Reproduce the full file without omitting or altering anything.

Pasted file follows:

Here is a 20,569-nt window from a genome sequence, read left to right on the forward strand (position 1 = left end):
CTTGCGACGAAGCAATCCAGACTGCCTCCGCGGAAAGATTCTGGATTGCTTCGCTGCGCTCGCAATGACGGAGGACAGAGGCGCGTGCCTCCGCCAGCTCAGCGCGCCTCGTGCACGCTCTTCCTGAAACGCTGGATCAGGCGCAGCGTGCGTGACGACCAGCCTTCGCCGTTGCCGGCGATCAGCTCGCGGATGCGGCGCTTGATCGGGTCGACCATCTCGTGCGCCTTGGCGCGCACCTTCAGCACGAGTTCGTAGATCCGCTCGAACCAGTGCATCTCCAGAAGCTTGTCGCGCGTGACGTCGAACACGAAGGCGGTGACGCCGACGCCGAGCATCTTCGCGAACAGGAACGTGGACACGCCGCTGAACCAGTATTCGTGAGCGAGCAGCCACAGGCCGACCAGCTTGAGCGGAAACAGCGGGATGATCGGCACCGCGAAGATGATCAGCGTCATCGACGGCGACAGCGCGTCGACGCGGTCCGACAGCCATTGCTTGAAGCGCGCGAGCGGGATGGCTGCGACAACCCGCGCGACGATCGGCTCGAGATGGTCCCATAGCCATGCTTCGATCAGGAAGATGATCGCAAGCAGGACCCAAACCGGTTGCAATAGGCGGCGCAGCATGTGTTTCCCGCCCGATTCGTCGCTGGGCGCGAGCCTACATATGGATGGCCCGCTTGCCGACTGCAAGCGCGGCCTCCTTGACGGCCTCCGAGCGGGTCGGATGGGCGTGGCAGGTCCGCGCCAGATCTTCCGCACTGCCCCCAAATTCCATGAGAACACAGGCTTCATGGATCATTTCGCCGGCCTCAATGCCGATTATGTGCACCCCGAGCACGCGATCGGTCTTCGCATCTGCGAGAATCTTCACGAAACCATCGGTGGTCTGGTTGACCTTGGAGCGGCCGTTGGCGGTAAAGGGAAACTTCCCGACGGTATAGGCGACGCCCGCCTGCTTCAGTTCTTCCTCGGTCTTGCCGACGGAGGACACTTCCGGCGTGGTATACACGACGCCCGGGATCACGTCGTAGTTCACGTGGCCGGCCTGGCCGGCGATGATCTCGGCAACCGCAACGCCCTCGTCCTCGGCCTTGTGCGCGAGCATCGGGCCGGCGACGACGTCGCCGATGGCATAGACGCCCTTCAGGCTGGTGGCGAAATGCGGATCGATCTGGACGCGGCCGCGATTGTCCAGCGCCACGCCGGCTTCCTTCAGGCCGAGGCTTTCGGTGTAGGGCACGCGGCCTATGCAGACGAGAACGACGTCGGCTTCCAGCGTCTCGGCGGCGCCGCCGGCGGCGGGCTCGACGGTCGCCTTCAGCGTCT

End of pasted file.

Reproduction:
Here is a 20,569-nt window from a genome sequence, read left to right on the forward strand (position 1 = left end):
CTTGCGACGAAGCAATCCAGACTGCCTCCGCGGAAAGATTCTGGATTGCTTCGCTGCGCTCGCAATGACGGAGGACAGAGGCGCGTGCCTCCGCCAGCTCAGCGCGCCTCGTGCACGCTCTTCCTGAAACGCTGGATCAGGCGCAGCGTGCGTGACGACCAGCCTTCGCCGTTGCCGGCGATCAGCTCGCGGATGCGGCGCTTGATCGGGTCGACCATCTCGTGCGCCTTGGCGCGCACCTTCAGCACGAGTTCGTAGATCCGCTCGAACCAGTGCATCTCCAGAAGCTTGTCGCGCGTGACGTCGAACACGAAGGCGGTGACGCCGACGCCGAGCATCTTCGCGAACAGGAACGTGGACACGCCGCTGAACCAGTATTCGTGAGCGAGCAGCCACAGGCCGACCAGCTTGAGCGGAAACAGCGGGATGATCGGCACCGCGAAGATGATCAGCGTCATCGACGGCGACAGCGCGTCGACGCGGTCCGACAGCCATTGCTTGAAGCGCGCGAGCGGGATGGCTGCGACAACCCGCGCGACGATCGGCTCGAGATGGTCCCATAGCCATGCTTCGATCAGGAAGATGATCGCAAGCAGGACCCAAACCGGTTGCAATAGGCGGCGCAGCATGTGTTTCCCGCCCGATTCGTCGCTGGGCGCGAGCCTACATATGGATGGCCCGCTTGCCGACTGCAAGCGCGGCCTCCTTGACGGCCTCCGAGCGGGTCGGATGGGCGTGGCAGGTCCGCGCCAGATCTTCCGCACTGCCCCCAAATTCCATGAGAACACAGGCTTCATGGATCATTTCGCCGGCCTCAATGCCGATTATGTGCACCCCGAGCACGCGATCGGTCTTCGCATCTGCGAGAATCTTCACGAAACCATCGGTGGTCTGGTTGACCTTGGAGCGGCCGTTGGCGGTAAAGGGAAACTTCCCGACGGTATAGGCGACGCCCGCCTGCTTCAGTTCTTCCTCGGTCTTGCCGACGGAGGACACTTCCGGCGTGGTATACACGACGCCCGGGATCACGTCGTAGTTCACGTGGCCGGCCTGGCCGGCGATGATCTCGGCAACCGCAACGCCCTCGTCCTCGGCCTTGTGCGCGAGCATCGGGCCGGCGACGACGTCGCCGATGGCATAGACGCCCTTCAGGCTGGTGGCGAAATGCGGATCGATCTGGACGCGGCCGCGATTGTCCAGCGCCACGCCGGCTTCCTTCAGGCCGAGGCTTTCGGTGTAGGGCACGCGGCCTATGCAGACGAGAACGACGTCGGCTTCCAGCGTCTCGGCGGCGCCGCCGGCGGCGGGCTCGACGGTCGCCTTCAGCGTCT